Although online theatre has definitely gone quieter of late there are still a number of pieces being released each week which clamour for attention amid the revitalised sector and which serve to help anyone with access issues (health, geographic and, especially at the moment, economic) to enjoy the art form. And we’ve now reached the stage where companies are able to follow up their pandemic product with “sequel” material. It was therefore with a degree of interest that I have recently checked out two such new productions.
One online series which caught my eye last year was Tortive Theatre’s Bard Heads (click here and here) where for successive weeks they livestreamed a set of six monologues based around an updating of Shakespeare characters but always with a twist. This year the company are revisiting similar territory with their new piece Naming The View which rhymes (sort of) with the title of one of the Bard’s plays. However, this one is slightly different in that it was filmed ahead of time though clearly on a stage. It’s also not quite like the others as the two performers of the previous monologues, Jules Hobbs and Richard Curnow, happily get to tell this story together.
It is set on panoramic Cleeve Hill in Gloucestershire and Kate has reached the top for a particular purpose, though this doesn’t become immediately obvious. She clearly has some regrets in her life and when we see her in flashback with her husband Pete it soon becomes clear where the source of her unhappiness lies. Trapped in an abusive relationship she has learned to suborn her own once fiery nature and tow a very difficult line. (If the title of the piece, the names of the two characters and that last sentence haven’t tipped you the wink as to which Shakespeare is being heavily referenced then I suggest you click here). Memories are further stirred by a randomly chance encounter with another visitor to the beauty spot. This is Horton (I admit it took me a while to get that one) who knew Kate thirty years previously and was once part of a misogynistic bet undertaken at a drunken episode at Kate’s younger and more favoured sister’s wedding. The reunited couple begin a new relationship which is purely platonic as Horton has a secret to confess. Kate trumps this with an even bigger reveal of her own and which I definitely didn’t see coming.
Hobbs and Curnow are clearly very comfortable working together and bounce off each other with ease doing justice to the latter’s script, especially the witty remarks that pepper the text. Although the two characters were clearly differentiated and portrayed well, it did seem odd that Curnow played both Horton and (in flashback) Pete; perhaps there was a point being made here about all men being the same at base (??). Hobbs does particularly well as the woman with a broken spirit who has one last act of rebellion in her; the triumphant sparkle in her eyes as she gets her final moment of revenge is memorable. I was starting to feel that the play was a trifle long but the late reveal revitalised interest and turned what was basically a comedy into something rather darker. And with domestic abuse being a topic of ongoing concern there were plenty of important points to be made.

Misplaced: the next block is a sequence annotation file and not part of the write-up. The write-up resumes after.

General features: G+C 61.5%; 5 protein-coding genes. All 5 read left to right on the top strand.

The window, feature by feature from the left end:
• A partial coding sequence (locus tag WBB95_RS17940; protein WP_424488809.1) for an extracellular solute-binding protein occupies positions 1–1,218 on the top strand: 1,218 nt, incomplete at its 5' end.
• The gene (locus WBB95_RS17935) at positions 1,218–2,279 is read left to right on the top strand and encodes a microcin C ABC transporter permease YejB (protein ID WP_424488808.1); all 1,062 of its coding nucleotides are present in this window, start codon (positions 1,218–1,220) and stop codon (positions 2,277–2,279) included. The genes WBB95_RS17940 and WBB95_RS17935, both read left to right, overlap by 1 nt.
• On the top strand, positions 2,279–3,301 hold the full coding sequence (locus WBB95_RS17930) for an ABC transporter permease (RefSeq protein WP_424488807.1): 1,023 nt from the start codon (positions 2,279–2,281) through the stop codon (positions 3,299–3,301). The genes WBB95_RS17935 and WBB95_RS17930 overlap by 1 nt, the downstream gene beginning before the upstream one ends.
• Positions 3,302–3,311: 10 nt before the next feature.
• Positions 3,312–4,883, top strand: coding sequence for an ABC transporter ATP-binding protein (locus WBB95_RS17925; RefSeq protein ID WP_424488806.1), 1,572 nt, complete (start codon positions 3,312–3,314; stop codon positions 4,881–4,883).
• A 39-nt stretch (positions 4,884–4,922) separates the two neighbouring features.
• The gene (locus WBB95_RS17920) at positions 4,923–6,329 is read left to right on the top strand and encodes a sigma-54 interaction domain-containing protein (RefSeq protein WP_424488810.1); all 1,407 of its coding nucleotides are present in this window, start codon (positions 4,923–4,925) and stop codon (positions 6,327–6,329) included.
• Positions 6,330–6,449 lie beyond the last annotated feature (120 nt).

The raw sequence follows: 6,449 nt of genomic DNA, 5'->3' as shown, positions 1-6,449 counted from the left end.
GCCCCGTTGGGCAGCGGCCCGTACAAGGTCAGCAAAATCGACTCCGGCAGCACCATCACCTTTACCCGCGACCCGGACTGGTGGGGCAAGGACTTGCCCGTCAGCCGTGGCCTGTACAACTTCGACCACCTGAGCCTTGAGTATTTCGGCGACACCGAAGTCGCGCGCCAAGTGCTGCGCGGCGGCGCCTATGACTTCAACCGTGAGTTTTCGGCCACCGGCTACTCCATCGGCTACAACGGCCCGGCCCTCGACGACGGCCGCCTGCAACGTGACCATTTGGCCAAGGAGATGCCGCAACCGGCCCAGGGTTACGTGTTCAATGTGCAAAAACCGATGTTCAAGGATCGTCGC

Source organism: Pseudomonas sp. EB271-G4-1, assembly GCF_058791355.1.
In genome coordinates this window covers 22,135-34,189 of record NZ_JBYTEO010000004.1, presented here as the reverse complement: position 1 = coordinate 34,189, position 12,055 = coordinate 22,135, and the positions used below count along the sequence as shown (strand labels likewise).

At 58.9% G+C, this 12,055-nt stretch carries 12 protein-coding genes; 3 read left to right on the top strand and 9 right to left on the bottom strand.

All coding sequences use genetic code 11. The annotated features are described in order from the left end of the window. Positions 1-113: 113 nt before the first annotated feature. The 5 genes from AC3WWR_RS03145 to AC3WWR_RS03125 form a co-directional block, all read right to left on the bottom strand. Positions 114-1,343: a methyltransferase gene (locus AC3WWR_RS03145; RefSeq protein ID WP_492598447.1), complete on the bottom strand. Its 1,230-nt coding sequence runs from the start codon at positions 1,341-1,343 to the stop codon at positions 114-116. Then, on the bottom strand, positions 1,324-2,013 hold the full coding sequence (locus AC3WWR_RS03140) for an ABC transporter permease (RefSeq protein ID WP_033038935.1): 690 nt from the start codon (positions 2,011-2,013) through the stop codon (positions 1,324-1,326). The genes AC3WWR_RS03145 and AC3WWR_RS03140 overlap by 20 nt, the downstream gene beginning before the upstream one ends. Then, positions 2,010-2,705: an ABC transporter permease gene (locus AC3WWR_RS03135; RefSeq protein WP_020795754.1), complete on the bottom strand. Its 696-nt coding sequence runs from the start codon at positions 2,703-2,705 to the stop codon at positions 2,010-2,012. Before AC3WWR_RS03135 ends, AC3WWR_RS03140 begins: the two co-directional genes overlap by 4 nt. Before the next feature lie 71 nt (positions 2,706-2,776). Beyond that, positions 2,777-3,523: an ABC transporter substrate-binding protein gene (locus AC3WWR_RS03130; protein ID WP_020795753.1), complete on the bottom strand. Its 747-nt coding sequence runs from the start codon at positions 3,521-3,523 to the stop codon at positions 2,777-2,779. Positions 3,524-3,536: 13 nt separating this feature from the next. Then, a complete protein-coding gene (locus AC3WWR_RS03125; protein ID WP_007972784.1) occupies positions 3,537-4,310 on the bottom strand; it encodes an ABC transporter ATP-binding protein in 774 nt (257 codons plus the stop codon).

Cells 2 is, as the title implies, a more direct sequel with writers P. Burton Morgan and Ben Glasstone recreating the feel of the initial song cycle which was universally acclaimed as a little gem. Lem Knights and Clive Rowe appear again as the two men who discovered their mutual association in season one and they are joined this time round by a third character, the woman who links them; she is played by Natalie Hope. This completes the third side of the triangle and also gives extra impetus to the narrative so that it is more than just mere repetition. The songs are as classy as before with some clever lyrics and beautifully delivered by the trio; their voices come together for a rousing finale which still leaves the way open for a third instalment.
Even if there is no more to come, there is now enough material to create a full show especially if the writers go back and flesh out the newly created third role a little more. When I reviewed the initial season, I was of the opinion that it was perfectly formed and needed no more tinkering with; perhaps I was wrong about that. I look forward to seeing where this intelligent and emotionally touching musical goes next – particularly if it retains its current brilliant cast. With 42,000 people reportedly seeing the first tranche of Cells, online theatre immediately seems like a win win for all concerned.
Naming The View will be returning to home screens very soon. Keep checking back for details here.
Cells 2 is available on You Tube – click here. Also available as its seven separate components.
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